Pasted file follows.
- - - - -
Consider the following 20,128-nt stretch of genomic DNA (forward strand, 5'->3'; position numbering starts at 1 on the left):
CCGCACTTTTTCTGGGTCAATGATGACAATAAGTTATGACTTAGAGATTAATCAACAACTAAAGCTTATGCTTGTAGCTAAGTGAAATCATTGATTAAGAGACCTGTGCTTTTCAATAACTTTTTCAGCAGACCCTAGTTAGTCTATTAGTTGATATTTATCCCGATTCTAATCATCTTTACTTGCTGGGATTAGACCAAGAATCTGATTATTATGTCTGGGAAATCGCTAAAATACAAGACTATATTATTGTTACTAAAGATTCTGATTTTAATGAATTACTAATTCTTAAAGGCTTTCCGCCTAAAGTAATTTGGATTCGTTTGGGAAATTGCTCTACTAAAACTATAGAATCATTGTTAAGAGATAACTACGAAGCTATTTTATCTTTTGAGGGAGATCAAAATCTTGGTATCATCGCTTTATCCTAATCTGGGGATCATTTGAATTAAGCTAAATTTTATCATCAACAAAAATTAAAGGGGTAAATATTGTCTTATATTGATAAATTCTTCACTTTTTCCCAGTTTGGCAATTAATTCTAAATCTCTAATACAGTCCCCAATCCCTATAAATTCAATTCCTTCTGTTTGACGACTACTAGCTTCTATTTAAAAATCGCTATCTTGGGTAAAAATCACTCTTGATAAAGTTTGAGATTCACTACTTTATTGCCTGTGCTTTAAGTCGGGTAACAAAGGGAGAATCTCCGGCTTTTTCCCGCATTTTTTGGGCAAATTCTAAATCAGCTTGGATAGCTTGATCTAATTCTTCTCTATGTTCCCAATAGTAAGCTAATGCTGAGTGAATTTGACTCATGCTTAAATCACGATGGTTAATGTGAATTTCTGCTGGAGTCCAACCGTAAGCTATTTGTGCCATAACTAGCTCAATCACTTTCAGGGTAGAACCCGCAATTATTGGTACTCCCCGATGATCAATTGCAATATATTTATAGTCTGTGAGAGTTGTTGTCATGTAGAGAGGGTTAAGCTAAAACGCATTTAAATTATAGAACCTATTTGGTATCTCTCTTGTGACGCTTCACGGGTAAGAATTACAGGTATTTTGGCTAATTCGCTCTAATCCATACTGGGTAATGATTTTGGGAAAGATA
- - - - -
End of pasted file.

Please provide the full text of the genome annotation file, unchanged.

Consider the following 20,128-nt stretch of genomic DNA (forward strand, 5'->3'; position numbering starts at 1 on the left):
CCGCACTTTTTCTGGGTCAATGATGACAATAAGTTATGACTTAGAGATTAATCAACAACTAAAGCTTATGCTTGTAGCTAAGTGAAATCATTGATTAAGAGACCTGTGCTTTTCAATAACTTTTTCAGCAGACCCTAGTTAGTCTATTAGTTGATATTTATCCCGATTCTAATCATCTTTACTTGCTGGGATTAGACCAAGAATCTGATTATTATGTCTGGGAAATCGCTAAAATACAAGACTATATTATTGTTACTAAAGATTCTGATTTTAATGAATTACTAATTCTTAAAGGCTTTCCGCCTAAAGTAATTTGGATTCGTTTGGGAAATTGCTCTACTAAAACTATAGAATCATTGTTAAGAGATAACTACGAAGCTATTTTATCTTTTGAGGGAGATCAAAATCTTGGTATCATCGCTTTATCCTAATCTGGGGATCATTTGAATTAAGCTAAATTTTATCATCAACAAAAATTAAAGGGGTAAATATTGTCTTATATTGATAAATTCTTCACTTTTTCCCAGTTTGGCAATTAATTCTAAATCTCTAATACAGTCCCCAATCCCTATAAATTCAATTCCTTCTGTTTGACGACTACTAGCTTCTATTTAAAAATCGCTATCTTGGGTAAAAATCACTCTTGATAAAGTTTGAGATTCACTACTTTATTGCCTGTGCTTTAAGTCGGGTAACAAAGGGAGAATCTCCGGCTTTTTCCCGCATTTTTTGGGCAAATTCTAAATCAGCTTGGATAGCTTGATCTAATTCTTCTCTATGTTCCCAATAGTAAGCTAATGCTGAGTGAATTTGACTCATGCTTAAATCACGATGGTTAATGTGAATTTCTGCTGGAGTCCAACCGTAAGCTATTTGTGCCATAACTAGCTCAATCACTTTCAGGGTAGAACCCGCAATTATTGGTACTCCCCGATGATCAATTGCAATATATTTATAGTCTGTGAGAGTTGTTGTCATGTAGAGAGGGTTAAGCTAAAACGCATTTAAATTATAGAACCTATTTGGTATCTCTCTTGTGACGCTTCACGGGTAAGAATTACAGGTATTTTGGCTAATTCGCTCTAATCCATACTGGGTAATGATTTTGGGAAAGATA